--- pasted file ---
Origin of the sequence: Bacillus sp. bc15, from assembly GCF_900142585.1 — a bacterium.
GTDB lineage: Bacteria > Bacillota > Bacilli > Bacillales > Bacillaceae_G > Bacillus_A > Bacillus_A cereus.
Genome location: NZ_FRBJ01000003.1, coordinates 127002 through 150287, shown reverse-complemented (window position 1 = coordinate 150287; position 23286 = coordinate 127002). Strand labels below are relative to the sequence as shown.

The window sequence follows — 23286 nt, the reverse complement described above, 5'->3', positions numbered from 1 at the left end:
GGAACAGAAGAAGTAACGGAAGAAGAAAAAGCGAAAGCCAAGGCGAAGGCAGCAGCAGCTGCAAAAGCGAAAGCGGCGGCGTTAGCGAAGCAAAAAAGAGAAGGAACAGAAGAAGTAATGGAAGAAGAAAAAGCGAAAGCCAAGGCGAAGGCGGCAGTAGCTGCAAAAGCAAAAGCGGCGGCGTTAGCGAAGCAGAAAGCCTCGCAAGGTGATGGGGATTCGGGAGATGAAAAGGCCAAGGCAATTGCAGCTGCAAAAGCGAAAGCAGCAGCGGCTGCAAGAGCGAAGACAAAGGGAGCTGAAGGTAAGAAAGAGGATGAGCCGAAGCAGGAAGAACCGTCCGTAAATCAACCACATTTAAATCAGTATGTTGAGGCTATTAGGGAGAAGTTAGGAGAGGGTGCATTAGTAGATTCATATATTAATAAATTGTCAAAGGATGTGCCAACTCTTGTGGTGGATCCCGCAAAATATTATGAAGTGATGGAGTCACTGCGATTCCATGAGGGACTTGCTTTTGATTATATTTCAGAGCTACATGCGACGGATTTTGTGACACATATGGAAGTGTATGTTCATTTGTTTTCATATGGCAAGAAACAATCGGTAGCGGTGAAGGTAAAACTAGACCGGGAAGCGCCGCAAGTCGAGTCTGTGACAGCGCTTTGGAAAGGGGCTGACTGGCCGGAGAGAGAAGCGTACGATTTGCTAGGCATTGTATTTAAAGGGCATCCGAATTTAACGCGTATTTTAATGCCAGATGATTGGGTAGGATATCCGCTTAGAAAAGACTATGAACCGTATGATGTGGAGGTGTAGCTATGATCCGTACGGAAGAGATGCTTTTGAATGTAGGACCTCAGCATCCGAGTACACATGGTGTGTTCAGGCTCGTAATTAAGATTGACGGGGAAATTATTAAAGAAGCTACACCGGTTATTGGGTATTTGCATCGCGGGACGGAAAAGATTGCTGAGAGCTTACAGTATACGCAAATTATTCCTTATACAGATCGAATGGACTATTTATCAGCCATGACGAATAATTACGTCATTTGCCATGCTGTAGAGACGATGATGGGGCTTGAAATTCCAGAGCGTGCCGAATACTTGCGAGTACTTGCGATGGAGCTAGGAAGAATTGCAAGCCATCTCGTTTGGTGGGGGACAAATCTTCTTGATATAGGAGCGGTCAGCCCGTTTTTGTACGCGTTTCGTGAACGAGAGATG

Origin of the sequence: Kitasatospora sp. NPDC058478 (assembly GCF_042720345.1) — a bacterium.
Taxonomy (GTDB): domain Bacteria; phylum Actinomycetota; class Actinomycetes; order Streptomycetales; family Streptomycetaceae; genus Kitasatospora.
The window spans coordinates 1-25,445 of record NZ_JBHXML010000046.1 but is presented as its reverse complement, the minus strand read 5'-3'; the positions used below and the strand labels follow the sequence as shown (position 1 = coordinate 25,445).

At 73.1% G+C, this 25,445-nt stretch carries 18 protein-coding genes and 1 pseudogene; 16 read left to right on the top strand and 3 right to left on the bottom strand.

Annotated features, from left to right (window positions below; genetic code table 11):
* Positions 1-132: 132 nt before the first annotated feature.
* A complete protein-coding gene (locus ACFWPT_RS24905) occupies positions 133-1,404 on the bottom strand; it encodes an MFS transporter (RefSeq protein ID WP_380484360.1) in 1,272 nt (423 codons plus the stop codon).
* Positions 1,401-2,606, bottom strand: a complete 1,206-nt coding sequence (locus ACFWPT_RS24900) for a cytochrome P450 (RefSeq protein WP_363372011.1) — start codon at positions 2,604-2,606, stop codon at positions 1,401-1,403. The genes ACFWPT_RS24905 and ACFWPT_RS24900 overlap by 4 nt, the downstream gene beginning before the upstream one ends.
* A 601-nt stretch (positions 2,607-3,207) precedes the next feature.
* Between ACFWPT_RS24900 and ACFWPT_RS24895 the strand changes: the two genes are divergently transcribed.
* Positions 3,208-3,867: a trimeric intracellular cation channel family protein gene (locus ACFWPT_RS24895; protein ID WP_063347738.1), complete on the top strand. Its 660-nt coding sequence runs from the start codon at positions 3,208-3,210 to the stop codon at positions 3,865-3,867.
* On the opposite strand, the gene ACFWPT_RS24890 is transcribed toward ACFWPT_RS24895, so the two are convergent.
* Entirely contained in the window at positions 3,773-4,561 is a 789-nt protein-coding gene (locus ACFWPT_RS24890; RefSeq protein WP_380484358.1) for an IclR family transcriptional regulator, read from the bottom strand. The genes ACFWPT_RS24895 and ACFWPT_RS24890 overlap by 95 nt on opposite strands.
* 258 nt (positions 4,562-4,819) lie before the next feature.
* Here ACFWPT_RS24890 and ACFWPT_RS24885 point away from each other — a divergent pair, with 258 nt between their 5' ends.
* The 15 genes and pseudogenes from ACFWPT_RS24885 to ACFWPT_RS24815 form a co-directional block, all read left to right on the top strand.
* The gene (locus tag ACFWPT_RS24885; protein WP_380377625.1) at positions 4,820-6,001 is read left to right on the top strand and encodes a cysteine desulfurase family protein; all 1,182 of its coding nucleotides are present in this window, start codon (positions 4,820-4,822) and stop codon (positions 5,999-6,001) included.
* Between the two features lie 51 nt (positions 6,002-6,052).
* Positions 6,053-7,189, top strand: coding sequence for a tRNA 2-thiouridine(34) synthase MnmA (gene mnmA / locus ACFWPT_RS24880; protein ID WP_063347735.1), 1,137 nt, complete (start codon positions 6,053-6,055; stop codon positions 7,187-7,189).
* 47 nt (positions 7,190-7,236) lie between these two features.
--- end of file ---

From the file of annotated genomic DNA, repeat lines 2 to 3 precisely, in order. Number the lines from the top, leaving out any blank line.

GTDB lineage: Bacteria > Bacillota > Bacilli > Bacillales > Bacillaceae_G > Bacillus_A > Bacillus_A cereus.
Genome location: NZ_FRBJ01000003.1, coordinates 127002 through 150287, shown reverse-complemented (window position 1 = coordinate 150287; position 23286 = coordinate 127002). Strand labels below are relative to the sequence as shown.